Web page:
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Campus Partnerships Support Student Success

Posted by Liz Schulte on 5/8/19 6:00 AM
Topics: student success, college affordability, student achievement

Many factors go into student success, such as retention rates, college affordability, student preparedness, student engagement, etc. By supporting the whole student, schools can improve outcomes and help students persist. However, initiatives with campus-wide support produce the best results. Whether a campus initiative or a bookstore initiative, communication is vital to its success.

Campus Partnerships Support Student SuccessWorking together to support student success

The college store can contribute in many ways to student success. From participating in new student orientation events to lowering costs on course materials, the bookstore can support institutional missions and help students achieve long-term success. The bookstore needs faculty and administrative support to implement solutions that will have a lasting impact.

Everyone on campus is busy, but that doesn’t mean they are not interested in what your store can do — especially when it aligns with ongoing campus initiatives. Identify how your store can help support campus goals and set up a meeting the with best person on campus to help pave the way for your solution’s success.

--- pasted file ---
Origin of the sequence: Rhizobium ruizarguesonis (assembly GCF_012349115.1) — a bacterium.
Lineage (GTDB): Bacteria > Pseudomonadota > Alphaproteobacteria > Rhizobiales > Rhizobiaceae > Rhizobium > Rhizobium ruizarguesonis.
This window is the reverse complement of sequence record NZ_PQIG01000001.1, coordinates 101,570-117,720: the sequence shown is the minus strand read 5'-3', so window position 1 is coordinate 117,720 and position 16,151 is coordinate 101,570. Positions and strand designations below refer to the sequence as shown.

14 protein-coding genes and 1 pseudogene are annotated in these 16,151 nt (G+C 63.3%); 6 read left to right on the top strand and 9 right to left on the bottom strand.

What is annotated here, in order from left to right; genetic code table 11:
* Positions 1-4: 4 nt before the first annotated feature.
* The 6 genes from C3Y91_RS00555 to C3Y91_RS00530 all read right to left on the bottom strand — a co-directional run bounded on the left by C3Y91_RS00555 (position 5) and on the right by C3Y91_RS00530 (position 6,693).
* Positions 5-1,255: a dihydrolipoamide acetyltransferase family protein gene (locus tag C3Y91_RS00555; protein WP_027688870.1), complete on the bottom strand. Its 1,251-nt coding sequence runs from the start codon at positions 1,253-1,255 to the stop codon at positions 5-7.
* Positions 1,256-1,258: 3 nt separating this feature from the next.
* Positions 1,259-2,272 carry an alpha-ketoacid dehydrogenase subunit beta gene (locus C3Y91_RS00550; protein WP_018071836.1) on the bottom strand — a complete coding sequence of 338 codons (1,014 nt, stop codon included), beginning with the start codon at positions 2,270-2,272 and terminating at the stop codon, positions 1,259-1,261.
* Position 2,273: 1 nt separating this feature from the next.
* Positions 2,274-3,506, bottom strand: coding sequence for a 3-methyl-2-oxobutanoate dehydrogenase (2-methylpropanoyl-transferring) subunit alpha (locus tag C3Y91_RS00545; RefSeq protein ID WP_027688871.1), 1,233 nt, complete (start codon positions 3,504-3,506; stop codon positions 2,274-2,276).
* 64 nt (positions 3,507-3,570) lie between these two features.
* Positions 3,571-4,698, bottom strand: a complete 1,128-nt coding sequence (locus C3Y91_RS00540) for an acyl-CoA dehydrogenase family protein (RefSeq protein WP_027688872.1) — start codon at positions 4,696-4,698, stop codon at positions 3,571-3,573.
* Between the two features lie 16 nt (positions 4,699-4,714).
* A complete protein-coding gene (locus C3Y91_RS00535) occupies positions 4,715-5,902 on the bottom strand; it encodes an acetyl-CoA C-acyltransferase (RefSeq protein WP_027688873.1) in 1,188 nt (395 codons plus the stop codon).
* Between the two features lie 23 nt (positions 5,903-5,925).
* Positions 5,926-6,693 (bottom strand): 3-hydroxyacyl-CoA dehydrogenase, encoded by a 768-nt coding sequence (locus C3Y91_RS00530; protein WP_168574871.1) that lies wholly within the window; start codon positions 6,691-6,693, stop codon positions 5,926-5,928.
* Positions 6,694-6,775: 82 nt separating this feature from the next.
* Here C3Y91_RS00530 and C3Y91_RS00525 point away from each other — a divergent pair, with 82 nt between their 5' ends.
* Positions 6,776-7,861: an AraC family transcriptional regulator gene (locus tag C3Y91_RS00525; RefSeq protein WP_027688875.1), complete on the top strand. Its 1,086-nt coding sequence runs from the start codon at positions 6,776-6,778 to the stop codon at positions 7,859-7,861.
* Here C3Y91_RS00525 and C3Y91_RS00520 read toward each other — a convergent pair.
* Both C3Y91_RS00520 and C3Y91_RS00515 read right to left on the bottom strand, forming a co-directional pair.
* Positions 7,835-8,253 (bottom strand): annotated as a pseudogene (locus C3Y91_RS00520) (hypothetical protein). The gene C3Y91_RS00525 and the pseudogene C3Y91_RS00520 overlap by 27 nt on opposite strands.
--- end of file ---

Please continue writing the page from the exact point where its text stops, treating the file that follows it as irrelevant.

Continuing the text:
Follow the example set by the college stores that have successfully formed campus partnerships that have enabled them to boost student achievement, preparedness and success at their school.

Chemeketa Community College Bookstore works with deans to improve faculty adoption rates

When Chemeketa Community College’s Director of Bookstore and Auxiliary Services Meredith Schreiber was hired as the bookstore and auxiliary services director, she immediately identified an issue with faculty adoptions that she was determined to resolve.